Books I Want To Bang

The other day was one of those days I decided to be lazy and spend all day in bed reading and writing. I dozed off for a few hours and woke up to a bed scattered with papers, worn down spines, and indecently askew book jackets. It was like a book orgy. The thought amused me enough to spur a rather serious internal debate on what books I would make sweet love to and what books I’d give a fake number and never talk to again.


1. Selected Poems by E.E. Cummings
What more could a girl ask for than being treated like a lady in the streets and a freak in sheets? Edward Estlin has that particular dynamic down to an art with lovely romantic poems such as “I carry your heart with me (I carry in my heart)” and dirtier gems such as “I like my body when it is with your body.”

Bonus: His prose is straightforward, and that honesty keeps his romance devoid of twee-ish sentimentality and his lust devoid of the creep factor that usually accompanies someone writing about how much they want to bone someone else (I’m looking at you, James Joyce). A generous dose of humor and willingness to color outside the lines totally seals the deal for me.

2. Anything by Rainer Maria Rilke
Do I even need to qualify this with an explanation? Beauty is beauty and we are biologically programmed to love, lust for, and want to get down and dirty with beautiful things. There is no one who writes more beautifully than Rilke. I can’t even narrow down a particular volume to get my 19th century groove on with – the only thing I can do is just to collect his novels, poems, letters, and his goddamned grocery lists! Spill them all out onto my bed and I’ll take care of the rest from there.

Anything by Sloane Crosley, ever
Sex should be fun and Crosley’s books would be insanely fun in bed – witty and fresh, never dull or boring. Plus, in one chapter of her first book, I Was Told There Would Be Cake, she states that she has never had a one-night stand; not because of any moral qualms standing in her way of strings-free sex, but because the boys she bring home always end up hanging around for a year or two afterward. Now tell me that doesn’t mean the girl is great is bed!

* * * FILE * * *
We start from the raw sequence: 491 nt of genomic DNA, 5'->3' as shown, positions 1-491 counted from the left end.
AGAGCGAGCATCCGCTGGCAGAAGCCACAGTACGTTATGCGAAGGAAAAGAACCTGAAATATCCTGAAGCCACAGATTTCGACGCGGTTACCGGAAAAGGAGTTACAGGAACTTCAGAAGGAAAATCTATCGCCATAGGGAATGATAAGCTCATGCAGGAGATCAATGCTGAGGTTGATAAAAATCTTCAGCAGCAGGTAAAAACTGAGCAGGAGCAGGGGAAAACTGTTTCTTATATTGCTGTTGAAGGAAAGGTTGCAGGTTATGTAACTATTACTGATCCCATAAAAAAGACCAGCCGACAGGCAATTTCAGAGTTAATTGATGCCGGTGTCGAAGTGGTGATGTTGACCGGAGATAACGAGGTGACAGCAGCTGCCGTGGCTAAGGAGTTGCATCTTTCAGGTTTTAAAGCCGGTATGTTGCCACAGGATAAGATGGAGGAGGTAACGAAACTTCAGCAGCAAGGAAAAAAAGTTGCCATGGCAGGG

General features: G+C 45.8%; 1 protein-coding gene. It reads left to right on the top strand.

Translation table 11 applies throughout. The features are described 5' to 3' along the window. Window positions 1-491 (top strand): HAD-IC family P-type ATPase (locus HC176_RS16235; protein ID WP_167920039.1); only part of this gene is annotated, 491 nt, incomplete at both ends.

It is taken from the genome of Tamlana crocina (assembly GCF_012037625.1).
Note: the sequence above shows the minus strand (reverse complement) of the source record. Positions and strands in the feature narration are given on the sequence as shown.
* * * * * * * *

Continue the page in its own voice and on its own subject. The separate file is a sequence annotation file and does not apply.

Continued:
4. Jonathon Safran Foer, Everything is Illuminated
In book sex equivalents, Everything Is Illuminated would be my First. Everything I had read before was only a hand job in the backseat compared to the experience of reading this. I was 12 and it was eye opening. My parents had all the usual classics (The Brontes to Austin to Shakespeare to Dickens), and I had torn through them all with enthusiasm, but they tamed and paled in comparison to my first taste of modern literature. Foer used experimental techniques that – when I read him now – come off as a little contrived or overdone, but at the time I was dazzled. A willingness to experiment is almost always a good thing in bed and in literature, and being lucky enough to encounter that in a first time experience can set the stage for a lifetime of boundary stretching in both areas.


And then there are those mysterious bad boys that I will flirt with, fantasize about, but allow my common sense and a healthy dose of fear to intervene before anything too serious happens…


1. Infinite Jest by David Foster Wallace
I would sleep with his essay collections. I would totally bone his non-fiction. I would even do dirty things to his coverage of John McCain’s campaign trail. But Infinite Jest is… different. It’s big. Not that that’s a bad thing! It’s just intimidating. Like, I’m just not sure if I could handle it. It’s smart, funny, complex and interesting. Lord knows it’s an experience that can change your worldview if you let it, but it will take at least a month just to cram the whole thing in. During that space of time I would have to watch new books go by untouched, abstain from signing into my account, and avoid my favorite bookstores like the plague – the temptation to stroke strange spines and pick up a fresh, new, uncomplicated distraction would be too strong to resist. I just don’t think I’m ready for that kind of commitment.